Bringing peace to Gaza and Israel requires a new way of thinking about the conflict, says Atalia Omer, a scholar at Notre Dame’s Kroc Institute for International Peace Studies.
“Most attempts to rationalize Israel’s attacks on Gaza go something like this: ‘Israel has a right to defend itself, just as the United States would if it were attacked by Mexico or Canada,’” she says.
“This argument assumes that the war is between two independent nation-states. But Gaza has no sovereignty, and there is a profound imbalance between the positions of Israel and Gaza under Hamas leadership. Despite Israel’s unilateral withdrawal in 2005, which provided the illusion of sovereignty, Gaza for all practical purposes is still an occupied territory. It has been sealed off, becoming an open-air prison, with devastating humanitarian consequences.
“From this perspective, you can see the Gazan rockets in a different light – they are a response to Israel’s continued occupation of the territory. Of course rockets from Gaza must stop, primarily because the victims are noncombatants. But Israel doesn’t need to look far back to realize that violent retaliation will not work, especially if the occupation continues. Even if Israel succeeds in temporarily crushing Hamas, these actions will only increase the hatred and suffering.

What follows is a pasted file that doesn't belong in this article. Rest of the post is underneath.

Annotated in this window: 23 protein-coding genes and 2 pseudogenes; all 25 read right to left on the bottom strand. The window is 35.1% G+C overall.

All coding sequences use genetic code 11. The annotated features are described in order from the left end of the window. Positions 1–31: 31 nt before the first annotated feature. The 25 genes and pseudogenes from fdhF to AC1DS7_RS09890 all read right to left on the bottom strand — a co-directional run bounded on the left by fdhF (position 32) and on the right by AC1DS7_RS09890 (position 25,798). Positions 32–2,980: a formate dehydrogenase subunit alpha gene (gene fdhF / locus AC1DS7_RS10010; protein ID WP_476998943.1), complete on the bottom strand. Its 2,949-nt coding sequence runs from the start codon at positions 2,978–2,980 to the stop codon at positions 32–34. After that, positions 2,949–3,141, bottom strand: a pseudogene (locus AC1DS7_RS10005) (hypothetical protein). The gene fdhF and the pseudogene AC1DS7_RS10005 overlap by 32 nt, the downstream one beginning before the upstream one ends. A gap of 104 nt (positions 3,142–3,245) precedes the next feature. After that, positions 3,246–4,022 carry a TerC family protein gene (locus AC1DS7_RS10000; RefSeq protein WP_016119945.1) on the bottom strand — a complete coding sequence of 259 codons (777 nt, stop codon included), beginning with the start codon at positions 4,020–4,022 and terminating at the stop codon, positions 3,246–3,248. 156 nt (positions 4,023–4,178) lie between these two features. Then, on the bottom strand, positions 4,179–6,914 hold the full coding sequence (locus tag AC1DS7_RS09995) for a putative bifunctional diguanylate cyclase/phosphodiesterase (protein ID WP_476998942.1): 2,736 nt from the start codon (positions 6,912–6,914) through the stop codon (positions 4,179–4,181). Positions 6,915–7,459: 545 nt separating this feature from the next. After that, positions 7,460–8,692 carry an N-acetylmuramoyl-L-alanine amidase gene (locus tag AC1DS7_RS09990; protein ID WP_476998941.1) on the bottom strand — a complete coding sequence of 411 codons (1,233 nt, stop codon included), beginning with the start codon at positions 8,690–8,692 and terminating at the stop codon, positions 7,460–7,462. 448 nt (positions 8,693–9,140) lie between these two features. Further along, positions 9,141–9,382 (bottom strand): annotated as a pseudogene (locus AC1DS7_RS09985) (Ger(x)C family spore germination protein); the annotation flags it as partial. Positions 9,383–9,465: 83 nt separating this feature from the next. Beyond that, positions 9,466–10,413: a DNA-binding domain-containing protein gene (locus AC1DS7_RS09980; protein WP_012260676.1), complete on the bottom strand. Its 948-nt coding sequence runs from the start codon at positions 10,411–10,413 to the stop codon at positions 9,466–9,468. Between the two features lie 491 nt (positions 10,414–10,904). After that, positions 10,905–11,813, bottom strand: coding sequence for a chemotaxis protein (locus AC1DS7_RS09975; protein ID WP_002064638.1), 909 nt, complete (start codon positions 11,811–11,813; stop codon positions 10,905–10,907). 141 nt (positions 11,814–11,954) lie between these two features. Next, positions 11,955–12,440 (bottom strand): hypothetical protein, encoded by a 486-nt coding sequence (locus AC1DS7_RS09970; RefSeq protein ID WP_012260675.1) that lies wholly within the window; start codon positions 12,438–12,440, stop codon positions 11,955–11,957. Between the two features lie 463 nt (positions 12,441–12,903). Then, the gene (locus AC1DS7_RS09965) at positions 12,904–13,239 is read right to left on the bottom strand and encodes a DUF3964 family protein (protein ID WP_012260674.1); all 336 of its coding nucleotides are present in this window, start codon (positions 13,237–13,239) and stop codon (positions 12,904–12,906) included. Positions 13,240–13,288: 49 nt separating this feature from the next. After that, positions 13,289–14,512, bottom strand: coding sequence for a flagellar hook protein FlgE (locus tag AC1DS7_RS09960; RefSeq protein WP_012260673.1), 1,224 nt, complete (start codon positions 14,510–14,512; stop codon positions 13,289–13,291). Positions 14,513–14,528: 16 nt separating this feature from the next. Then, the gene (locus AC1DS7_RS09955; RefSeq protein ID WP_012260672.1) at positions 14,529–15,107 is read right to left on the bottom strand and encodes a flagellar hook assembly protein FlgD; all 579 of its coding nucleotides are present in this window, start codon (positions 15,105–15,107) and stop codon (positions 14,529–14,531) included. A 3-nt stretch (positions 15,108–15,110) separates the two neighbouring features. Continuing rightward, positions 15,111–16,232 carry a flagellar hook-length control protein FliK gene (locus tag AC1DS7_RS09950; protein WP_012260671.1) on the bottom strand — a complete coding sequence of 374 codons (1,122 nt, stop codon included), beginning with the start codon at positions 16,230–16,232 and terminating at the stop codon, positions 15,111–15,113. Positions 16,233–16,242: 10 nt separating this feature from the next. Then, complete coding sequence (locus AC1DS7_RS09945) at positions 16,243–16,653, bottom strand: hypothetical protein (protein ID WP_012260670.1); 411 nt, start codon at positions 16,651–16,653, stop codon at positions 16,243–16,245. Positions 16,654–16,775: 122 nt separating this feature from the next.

“To achieve peace, Israel must reassess its position vis a vis Gaza, bringing about a paradigm shift that recognizes the flaws in the logic of the war waged against Hamas. We must reframe the question in order to address the suffering.”
Atalia Omer joined the Notre Dame faculty in 2008. She is an Israeli-American citizen who earned her Ph.D. at Harvard University. Her expertise is in religion in conflict and peacebuilding and the intersection of religion, nationalism, justice, and peace, especially in the Middle East.
Contact: Joan Fallon, (574) 631-8819, email@example.com.